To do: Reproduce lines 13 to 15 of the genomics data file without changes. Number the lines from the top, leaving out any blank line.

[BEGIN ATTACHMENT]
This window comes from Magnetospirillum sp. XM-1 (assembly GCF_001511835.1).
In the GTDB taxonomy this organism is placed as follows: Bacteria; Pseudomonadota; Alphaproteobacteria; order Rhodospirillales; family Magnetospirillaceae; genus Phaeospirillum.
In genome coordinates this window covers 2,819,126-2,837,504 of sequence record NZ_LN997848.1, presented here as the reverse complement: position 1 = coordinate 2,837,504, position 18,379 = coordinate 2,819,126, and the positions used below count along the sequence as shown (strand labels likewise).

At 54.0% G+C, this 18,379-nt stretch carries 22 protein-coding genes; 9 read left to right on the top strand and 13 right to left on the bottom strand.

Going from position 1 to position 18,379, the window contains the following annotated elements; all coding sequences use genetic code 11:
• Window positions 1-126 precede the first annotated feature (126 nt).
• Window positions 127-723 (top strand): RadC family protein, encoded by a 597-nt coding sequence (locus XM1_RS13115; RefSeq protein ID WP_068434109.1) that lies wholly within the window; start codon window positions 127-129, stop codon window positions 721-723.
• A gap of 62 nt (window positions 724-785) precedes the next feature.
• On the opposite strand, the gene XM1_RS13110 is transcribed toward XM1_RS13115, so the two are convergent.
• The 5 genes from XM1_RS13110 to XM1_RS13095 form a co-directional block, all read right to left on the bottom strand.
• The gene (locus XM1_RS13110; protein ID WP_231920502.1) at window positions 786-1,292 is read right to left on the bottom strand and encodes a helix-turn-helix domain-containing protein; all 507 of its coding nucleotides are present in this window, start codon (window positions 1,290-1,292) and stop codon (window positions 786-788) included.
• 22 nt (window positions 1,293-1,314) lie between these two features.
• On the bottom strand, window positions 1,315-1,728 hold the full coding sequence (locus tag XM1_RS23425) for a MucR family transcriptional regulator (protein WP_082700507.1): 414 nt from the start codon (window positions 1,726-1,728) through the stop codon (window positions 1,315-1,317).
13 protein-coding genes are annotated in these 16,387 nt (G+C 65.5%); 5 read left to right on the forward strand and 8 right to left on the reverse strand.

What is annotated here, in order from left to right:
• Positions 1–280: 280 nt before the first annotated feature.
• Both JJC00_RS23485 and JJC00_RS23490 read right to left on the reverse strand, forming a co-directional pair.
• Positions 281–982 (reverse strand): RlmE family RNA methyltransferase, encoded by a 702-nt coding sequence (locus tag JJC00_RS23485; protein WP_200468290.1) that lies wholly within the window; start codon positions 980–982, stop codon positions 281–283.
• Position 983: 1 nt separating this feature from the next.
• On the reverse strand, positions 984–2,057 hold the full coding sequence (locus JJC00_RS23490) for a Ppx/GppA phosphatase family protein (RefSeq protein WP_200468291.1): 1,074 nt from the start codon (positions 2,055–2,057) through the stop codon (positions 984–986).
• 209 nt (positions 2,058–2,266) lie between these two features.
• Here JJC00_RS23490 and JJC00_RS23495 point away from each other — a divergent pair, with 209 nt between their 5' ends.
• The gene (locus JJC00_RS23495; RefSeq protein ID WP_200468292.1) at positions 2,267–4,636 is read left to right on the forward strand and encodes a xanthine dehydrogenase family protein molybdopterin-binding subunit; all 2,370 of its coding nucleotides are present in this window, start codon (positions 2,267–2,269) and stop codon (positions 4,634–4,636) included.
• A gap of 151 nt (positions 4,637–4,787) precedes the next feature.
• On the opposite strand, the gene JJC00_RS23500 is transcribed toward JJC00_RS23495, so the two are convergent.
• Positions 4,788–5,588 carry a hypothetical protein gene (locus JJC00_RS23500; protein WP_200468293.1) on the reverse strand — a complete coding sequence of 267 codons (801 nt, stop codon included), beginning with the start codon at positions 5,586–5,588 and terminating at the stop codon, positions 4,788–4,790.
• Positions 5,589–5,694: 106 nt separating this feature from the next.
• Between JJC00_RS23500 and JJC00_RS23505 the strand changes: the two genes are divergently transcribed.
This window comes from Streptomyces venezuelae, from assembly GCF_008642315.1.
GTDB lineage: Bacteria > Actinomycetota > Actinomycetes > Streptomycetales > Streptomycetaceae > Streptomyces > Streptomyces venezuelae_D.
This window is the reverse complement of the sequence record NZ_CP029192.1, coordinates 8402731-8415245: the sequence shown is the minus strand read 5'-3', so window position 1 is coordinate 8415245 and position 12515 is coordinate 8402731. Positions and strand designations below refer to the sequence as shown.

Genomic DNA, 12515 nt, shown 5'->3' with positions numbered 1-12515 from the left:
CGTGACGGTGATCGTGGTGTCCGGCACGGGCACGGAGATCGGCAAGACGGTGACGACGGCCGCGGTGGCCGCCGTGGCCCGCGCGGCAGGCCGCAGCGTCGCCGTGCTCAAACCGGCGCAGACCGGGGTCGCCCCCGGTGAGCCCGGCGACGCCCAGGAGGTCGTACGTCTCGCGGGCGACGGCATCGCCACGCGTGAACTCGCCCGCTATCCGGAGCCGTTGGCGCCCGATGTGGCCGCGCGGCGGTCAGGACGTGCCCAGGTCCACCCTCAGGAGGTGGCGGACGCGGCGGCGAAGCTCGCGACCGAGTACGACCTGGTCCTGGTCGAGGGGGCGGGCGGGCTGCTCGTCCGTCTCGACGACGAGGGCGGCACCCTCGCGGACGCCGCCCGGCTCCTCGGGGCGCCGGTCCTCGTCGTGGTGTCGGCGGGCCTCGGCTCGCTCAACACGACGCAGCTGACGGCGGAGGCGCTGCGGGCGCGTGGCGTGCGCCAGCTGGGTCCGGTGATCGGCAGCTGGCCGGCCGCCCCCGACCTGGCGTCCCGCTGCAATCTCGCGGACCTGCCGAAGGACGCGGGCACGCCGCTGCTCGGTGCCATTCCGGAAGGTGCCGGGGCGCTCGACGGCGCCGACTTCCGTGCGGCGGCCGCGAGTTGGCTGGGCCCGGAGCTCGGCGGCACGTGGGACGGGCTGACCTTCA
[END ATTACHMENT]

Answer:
• On the bottom strand, window positions 1,315-1,728 hold the full coding sequence (locus tag XM1_RS23425) for a MucR family transcriptional regulator (protein WP_082700507.1): 414 nt from the start codon (window positions 1,726-1,728) through the stop codon (window positions 1,315-1,317).
13 protein-coding genes are annotated in these 16,387 nt (G+C 65.5%); 5 read left to right on the forward strand and 8 right to left on the reverse strand.

What is annotated here, in order from left to right: